19 Nok Sculpture

20 Kilwa City-state on east African coast
Fishing, limited trade, CE Turn to agriculture, increased trade in pottery and stoneware Major trading center by 14th century Exporting over a ton of gold per year by 15th century CE

21 Zimbabwe “dwelling of the chief”
Stone complex called “Great Zimbabwe” built early 13th century CE, capital Population 18,000 in late 15th century Managed trade between internal and coastal regions

22 Islam in East Africa Ruling elites in east Africa accept Islam without forcing general population to convert Often retained pagan religious traditions and practices Islam serves as social glue with other merchants, states

23 Arabian Society and Cultural Development
Some kingdoms, empires, city-states with well-defined classes Ruling elites Merchant class Peasant class Other areas in sub-Saharan Africa continue to use traditional kin-based groups

24 Kinship Groups Extended families, clans
Idea of private property less prevalent Land held communally Harvests distributed by elders

25 Sex and Gender Relations
Men work with specialized skills Tanning, iron work Heavy labor Both sexes work in agriculture Male rule more common, but some expanded roles for women Merchants, some military activity Islamic norms slow to penetrate African society

26 Age grades From early agricultural period, Sudan
Peer groups of single age cohort Crosses lines of family and kinship

27 Slavery Practiced since ancient times Most slaves captives of war
Debtors Suspected witches Criminals Used principally in agricultural labor Slave possession a status symbol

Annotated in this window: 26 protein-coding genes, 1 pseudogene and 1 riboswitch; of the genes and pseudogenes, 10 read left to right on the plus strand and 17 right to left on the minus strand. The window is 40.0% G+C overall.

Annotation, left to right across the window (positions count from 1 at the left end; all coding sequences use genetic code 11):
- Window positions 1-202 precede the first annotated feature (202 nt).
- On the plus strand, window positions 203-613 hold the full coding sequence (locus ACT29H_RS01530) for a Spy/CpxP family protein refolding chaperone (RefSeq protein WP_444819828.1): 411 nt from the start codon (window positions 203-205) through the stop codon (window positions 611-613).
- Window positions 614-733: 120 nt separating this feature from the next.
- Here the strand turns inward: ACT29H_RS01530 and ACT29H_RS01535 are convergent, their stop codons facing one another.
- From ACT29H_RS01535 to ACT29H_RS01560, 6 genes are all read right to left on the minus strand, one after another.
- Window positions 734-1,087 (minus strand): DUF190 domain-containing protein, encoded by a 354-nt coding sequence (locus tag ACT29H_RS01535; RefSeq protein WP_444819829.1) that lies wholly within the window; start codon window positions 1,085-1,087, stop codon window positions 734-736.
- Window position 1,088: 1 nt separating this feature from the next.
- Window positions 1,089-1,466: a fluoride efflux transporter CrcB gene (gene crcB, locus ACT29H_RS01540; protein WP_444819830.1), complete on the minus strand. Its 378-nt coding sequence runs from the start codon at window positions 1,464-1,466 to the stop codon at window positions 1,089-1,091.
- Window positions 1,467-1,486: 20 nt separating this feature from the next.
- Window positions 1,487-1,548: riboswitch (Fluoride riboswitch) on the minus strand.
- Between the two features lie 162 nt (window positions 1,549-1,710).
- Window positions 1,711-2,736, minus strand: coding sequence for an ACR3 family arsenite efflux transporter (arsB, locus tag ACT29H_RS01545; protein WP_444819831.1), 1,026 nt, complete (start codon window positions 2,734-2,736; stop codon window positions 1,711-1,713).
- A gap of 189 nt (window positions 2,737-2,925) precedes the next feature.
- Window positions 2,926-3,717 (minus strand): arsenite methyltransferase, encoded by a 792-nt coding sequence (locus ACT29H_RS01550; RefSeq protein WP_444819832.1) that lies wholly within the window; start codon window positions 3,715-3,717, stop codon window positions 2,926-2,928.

28 Slave Trading Increased trans-Saharan and Indian Ocean trade stimulates slave trade, 9th c. CE Africa replaces eastern Europe as principal source of slaves Creates internal African slave trade More powerful states attack smaller kinship-based groups 10,000-20,000 slaves per year

29 Arabian Swahili Slave Trade

30 The Zanj Revolt Slaves from Swahili coast exported to work in Mesopotamia Sugarcane plantations Salt deposits 869 CE, slave Ali bin Muhamad mounts revolt of 15,000 slaves Captures Basra Later crushed by Abbasids

31 African Religion Great diversity of religious belief
Common element: single, male creator god Lesser deities associated with natural phenomena Ancestor worship Diviners Religious specialists, principally men Oracle reading, spells, other rituals Limited emphasis on theology Morality, balance of nature important

32 Early Christianity in North Africa
1st century: popular in Egypt, north Africa Initially weak in sub-Saharan Africa The Christian Kingdom of Axum, 4th c. CE Ethiopia Merchants, then kings convert Bible translated into Ethiopian Isolated during Islamic period, renaissance during 12th century CE Massive churches carved out of solid rock

33 The Obelisk at Axum

34 Ethiopian Christianity
Isolation from other Christian areas until 16th century Independent development Strong African influence Spirit world amulets